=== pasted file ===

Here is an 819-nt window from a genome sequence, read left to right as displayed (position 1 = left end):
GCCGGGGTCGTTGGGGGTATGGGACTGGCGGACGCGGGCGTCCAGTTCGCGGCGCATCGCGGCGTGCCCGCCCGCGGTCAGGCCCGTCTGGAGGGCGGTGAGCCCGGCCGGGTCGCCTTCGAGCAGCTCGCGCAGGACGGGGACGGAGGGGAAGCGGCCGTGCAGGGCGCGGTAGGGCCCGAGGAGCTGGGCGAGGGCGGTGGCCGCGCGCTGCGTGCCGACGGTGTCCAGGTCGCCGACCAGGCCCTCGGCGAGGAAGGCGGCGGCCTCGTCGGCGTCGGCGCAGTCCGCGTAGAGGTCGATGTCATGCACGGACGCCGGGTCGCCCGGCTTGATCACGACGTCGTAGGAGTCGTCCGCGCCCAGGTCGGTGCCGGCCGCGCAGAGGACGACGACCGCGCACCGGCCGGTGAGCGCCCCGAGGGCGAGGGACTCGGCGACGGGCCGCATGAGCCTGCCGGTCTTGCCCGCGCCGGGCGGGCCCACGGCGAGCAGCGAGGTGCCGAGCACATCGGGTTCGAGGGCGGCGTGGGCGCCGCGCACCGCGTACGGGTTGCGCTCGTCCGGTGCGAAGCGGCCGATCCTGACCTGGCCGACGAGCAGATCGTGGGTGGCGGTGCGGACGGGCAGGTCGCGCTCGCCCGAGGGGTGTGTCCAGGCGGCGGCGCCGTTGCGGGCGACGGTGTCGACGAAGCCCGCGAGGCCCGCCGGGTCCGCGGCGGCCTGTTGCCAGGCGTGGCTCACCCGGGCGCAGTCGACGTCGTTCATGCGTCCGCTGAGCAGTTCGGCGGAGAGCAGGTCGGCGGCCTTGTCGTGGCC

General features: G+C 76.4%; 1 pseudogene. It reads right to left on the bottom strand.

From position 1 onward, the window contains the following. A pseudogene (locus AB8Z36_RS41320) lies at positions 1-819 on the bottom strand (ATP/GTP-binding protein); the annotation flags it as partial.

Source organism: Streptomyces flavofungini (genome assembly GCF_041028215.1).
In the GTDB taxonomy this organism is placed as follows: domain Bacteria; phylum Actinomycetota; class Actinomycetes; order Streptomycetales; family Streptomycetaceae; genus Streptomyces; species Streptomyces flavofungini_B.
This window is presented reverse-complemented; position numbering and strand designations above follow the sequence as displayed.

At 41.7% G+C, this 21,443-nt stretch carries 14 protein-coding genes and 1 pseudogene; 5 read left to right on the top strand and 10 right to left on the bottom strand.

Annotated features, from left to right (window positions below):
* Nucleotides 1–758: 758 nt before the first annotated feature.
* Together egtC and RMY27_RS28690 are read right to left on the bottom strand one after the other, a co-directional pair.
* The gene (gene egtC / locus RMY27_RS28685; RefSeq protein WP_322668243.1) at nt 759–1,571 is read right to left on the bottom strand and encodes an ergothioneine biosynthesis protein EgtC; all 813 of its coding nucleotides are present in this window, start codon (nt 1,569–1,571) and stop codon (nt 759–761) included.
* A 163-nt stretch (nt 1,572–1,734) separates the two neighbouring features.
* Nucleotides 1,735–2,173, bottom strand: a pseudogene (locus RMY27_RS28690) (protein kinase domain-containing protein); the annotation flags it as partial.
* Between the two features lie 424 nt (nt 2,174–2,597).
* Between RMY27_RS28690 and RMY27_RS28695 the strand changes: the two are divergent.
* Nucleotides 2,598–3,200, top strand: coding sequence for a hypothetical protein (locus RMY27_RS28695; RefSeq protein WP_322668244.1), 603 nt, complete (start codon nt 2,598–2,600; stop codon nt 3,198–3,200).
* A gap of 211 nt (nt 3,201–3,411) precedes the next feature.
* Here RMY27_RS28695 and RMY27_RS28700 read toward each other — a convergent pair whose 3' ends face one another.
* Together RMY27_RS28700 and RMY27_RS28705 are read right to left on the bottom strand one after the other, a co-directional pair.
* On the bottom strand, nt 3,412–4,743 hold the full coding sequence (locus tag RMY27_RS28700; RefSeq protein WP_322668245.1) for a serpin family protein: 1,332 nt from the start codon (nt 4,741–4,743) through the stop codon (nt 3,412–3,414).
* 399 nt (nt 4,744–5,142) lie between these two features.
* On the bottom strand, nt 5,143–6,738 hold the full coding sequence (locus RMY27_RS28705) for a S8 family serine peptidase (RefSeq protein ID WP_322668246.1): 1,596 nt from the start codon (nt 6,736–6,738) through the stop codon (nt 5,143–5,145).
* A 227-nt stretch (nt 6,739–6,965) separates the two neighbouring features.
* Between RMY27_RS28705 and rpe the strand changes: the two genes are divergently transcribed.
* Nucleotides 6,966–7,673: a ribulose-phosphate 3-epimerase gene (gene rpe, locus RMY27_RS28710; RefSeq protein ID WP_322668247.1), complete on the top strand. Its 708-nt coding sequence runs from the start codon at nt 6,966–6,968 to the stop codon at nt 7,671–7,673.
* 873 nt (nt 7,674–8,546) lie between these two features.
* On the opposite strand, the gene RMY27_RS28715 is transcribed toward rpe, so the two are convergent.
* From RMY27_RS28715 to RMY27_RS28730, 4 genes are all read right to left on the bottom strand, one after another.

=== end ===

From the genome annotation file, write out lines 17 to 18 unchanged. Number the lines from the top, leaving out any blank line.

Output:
* Nucleotides 2,598–3,200, top strand: coding sequence for a hypothetical protein (locus RMY27_RS28695; RefSeq protein WP_322668244.1), 603 nt, complete (start codon nt 2,598–2,600; stop codon nt 3,198–3,200).
* A gap of 211 nt (nt 3,201–3,411) precedes the next feature.